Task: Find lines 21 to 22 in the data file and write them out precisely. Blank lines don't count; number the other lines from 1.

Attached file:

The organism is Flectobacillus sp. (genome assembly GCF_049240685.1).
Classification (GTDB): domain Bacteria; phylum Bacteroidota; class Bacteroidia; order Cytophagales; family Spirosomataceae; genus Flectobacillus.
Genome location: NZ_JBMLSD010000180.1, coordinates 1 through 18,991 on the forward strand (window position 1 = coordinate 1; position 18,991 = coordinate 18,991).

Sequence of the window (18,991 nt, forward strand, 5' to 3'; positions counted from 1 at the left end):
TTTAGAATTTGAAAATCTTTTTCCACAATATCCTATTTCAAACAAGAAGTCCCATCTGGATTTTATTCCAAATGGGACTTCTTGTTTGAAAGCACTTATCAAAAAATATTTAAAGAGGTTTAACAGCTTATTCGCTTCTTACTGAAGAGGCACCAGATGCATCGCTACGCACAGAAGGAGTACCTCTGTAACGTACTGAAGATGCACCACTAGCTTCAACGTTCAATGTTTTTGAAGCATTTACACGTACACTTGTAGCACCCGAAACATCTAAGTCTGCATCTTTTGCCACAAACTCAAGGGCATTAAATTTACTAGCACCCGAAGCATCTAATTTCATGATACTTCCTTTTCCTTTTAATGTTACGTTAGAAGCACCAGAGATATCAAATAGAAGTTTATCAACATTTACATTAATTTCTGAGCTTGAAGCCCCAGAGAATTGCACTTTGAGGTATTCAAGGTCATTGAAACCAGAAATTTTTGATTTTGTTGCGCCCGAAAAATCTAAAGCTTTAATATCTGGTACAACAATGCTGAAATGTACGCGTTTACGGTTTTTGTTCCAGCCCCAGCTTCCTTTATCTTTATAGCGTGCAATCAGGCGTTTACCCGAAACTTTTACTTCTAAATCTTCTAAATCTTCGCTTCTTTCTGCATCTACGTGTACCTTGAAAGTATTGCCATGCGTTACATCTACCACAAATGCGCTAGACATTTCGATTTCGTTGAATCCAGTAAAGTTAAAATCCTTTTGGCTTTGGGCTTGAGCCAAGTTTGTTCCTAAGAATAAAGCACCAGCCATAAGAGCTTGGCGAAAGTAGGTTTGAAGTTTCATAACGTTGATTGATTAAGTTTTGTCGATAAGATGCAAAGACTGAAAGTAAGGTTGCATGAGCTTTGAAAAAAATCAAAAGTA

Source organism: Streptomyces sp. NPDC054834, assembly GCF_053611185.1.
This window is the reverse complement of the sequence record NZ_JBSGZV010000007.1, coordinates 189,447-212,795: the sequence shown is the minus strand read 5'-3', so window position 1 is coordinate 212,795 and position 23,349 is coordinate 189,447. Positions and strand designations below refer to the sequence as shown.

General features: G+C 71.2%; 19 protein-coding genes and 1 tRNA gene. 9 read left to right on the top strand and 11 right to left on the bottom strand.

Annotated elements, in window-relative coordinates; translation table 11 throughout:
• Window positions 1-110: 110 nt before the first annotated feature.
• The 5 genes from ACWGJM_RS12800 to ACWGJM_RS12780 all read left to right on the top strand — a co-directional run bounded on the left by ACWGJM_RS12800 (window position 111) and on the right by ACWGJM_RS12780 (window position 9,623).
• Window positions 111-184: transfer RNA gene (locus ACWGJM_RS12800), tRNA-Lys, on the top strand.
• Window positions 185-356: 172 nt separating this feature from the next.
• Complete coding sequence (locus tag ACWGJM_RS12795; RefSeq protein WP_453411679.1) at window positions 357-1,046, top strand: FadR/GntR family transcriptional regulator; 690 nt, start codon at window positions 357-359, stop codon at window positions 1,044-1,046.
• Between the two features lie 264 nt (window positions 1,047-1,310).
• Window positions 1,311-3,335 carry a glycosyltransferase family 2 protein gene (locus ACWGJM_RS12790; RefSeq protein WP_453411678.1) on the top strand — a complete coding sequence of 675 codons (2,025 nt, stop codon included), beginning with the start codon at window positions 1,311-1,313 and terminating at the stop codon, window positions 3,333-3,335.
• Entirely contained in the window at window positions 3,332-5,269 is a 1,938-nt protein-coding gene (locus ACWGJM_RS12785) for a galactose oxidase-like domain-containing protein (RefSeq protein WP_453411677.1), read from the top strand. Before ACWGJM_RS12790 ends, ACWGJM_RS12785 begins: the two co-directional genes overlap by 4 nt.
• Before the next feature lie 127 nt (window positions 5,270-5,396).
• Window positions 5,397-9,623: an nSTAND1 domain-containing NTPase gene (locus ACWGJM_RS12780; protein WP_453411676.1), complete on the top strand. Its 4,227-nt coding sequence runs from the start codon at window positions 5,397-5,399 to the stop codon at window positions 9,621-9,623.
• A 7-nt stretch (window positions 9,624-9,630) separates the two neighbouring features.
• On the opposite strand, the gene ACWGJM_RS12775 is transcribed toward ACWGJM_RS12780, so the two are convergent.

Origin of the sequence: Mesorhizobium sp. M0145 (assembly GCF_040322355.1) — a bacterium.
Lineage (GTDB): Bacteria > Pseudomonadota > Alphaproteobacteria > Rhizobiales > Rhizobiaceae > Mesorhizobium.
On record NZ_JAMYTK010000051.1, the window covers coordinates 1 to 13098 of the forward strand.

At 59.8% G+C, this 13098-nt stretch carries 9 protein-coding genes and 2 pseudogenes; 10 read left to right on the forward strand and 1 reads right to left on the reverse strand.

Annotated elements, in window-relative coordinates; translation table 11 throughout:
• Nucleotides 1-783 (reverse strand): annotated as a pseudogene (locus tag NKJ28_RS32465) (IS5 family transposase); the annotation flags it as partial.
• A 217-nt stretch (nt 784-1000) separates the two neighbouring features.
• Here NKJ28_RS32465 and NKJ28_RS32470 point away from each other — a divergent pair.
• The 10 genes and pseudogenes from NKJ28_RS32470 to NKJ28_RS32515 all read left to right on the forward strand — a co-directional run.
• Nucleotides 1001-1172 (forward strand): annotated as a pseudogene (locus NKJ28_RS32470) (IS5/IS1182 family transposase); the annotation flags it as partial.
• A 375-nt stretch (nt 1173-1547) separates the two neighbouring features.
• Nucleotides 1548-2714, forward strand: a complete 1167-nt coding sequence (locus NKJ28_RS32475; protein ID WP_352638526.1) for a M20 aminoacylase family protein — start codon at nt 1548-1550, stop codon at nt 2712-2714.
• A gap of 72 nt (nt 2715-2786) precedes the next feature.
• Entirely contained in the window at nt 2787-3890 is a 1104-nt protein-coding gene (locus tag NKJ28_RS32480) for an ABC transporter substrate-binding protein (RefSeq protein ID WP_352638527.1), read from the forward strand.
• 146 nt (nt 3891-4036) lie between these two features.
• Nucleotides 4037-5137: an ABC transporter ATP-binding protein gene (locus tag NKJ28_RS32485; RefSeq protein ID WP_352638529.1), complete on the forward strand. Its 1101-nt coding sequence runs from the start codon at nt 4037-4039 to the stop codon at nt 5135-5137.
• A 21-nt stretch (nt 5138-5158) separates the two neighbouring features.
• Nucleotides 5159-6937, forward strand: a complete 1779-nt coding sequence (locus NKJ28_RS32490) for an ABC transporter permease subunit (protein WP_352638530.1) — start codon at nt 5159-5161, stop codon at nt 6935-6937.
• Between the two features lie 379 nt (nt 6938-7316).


• On the opposite strand, the gene ACWGJM_RS12775 is transcribed toward ACWGJM_RS12780, so the two are convergent.

Origin of the sequence: Mesorhizobium sp. M0145 (assembly GCF_040322355.1) — a bacterium.